With AI, we’re through the looking glass


In “Through the Looking-Glass,” Lewis Carroll’s sequel to “Alice’s Adventures in Wonderland,” the author warns us to beware the Jabberwock. If he were writing today, he would probably warn us to be leery of artificial intelligence, with “jaws that bite” and “claws that catch.” The big difference is that AI has escaped the realm of fantasy.

The National Education Policy Center warns against the use of AI in schools. Its new report, “Time for a Pause: Without Effective Public Oversight, AI in Schools Will Do More Harm Than Good,” examines the dangers of the increased use of AI in public schools.

The report reveals the hypocrisy of major tech companies like Google, Microsoft and Meta, which call for slowing the development of AI while regulations are developed, while at the same time trying to curtail government regulation and integrating AI into their programs. The NEPC believes that with public education being “essential to democratic civic life,” the “wholesale adoption of unregulated AI applications in schools poses a grave danger to democratic civil society and to individual freedom and liberty.”

While advocates for AI “claim that it will transform teaching and learning for the better,” NEPC believes it is more likely that integrating AI into curriculum and pedagogy will have a negative effect on learning, as it “degrades the relationship between teachers and students,” and both are “forced to become involuntary test subjects in a giant experiment in automated instruction and administration that is sure to be rife with unintended consequences.”

The authors of the report warn that “integrating AI into schools’ administrative processes locks schools and districts into an expensive ‘stack’ of corporate tech systems” with the result that funds will not be available to support student learning. They suspect that AI “exacerbates violations of student privacy, increases surveillance, and further reduces the transparency and accountability of educational decision-making.” They believe that “in the absence of responsible development, proper evaluation, or regulatory oversight — untested, opaque AI models and applications will become enmeshed in routine school processes.”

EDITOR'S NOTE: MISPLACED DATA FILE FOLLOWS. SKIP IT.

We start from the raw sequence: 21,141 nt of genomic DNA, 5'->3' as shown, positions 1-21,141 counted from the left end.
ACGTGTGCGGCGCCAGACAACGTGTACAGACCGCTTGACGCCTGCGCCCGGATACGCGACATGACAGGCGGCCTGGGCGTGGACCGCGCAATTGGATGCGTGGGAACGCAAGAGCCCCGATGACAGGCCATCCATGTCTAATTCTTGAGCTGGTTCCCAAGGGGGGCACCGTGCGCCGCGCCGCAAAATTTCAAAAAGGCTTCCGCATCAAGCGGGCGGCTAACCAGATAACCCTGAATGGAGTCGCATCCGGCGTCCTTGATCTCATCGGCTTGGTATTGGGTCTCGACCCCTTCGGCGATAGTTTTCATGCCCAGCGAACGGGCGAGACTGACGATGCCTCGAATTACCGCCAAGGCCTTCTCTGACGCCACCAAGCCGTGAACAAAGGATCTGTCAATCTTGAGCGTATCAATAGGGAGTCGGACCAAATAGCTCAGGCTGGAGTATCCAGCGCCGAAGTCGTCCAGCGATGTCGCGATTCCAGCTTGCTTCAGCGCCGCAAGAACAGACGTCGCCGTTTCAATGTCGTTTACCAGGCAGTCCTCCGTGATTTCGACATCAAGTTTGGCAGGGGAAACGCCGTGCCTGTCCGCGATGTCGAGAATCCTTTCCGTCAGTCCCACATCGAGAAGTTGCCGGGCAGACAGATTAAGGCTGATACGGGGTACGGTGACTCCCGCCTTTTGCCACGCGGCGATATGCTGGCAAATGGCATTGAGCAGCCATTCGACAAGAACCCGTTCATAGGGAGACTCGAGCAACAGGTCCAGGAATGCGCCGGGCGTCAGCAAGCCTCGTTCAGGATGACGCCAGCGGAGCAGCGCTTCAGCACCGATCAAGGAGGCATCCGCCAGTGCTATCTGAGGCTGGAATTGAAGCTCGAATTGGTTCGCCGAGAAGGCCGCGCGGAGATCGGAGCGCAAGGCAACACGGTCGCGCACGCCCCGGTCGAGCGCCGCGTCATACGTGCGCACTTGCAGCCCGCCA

The report included a series of recommendations. School leaders, it said, should pause in the adoption of AI applications pending legislation to ensure effective public oversight and control of its application in schools. In addition, federal and state policymakers should prohibit schools from adopting AI-based educational applications until appropriate regulatory structures are established. To achieve this, government authorities need to stop pressuring schools and school districts to produce reams of data, much of it unnecessary.

The NEPC wants state and district educational officials to establish independent review committees to ensure the quality of digital educational products used in schools, and allocate sufficient funds to “allow teachers to spend more time with their students.” Smaller class sizes will be much more effective than AI in improving student learning outcomes.

There is widespread debate on the impact artificial intelligence programs will have on education. As the use of online programs like ChatGPT expands, schools and teachers will have to figure out strategies to address student use. According to one report in January 2023, almost 90 percent of students surveyed admitted that they were already using ChatGPT for homework assignments, and 48 percent confessed that they had used it to complete an at-home test or quiz.

Instructions on how to use ChatGPT and other AI programs to write assignments and not get caught are all over the Internet. I admit that if I were a high school student today, I would be using ChatGPT or other AI apps, especially for busy-work assignments.

For me as a teacher, the biggest problem with apps like ChatGPT is that they eliminate thinking. Teachers want students to gather evidence and evaluate it. ChatGPT does the thinking for you. All students have to do is slightly modify the text it provides and hand it in as their own work, a form of plagiarism that is hard to detect.

The NEPC report was written by Ben Williamson, of the University of Edinburgh, and Alex Molnar and Faith Boninger, of the University of Colorado Boulder. The National Education Policy Center is housed in CU Boulder’s School of Education.

Dr. Alan Singer is a professor of teaching, learning and technology and the director of social studies education programs at Hofstra University.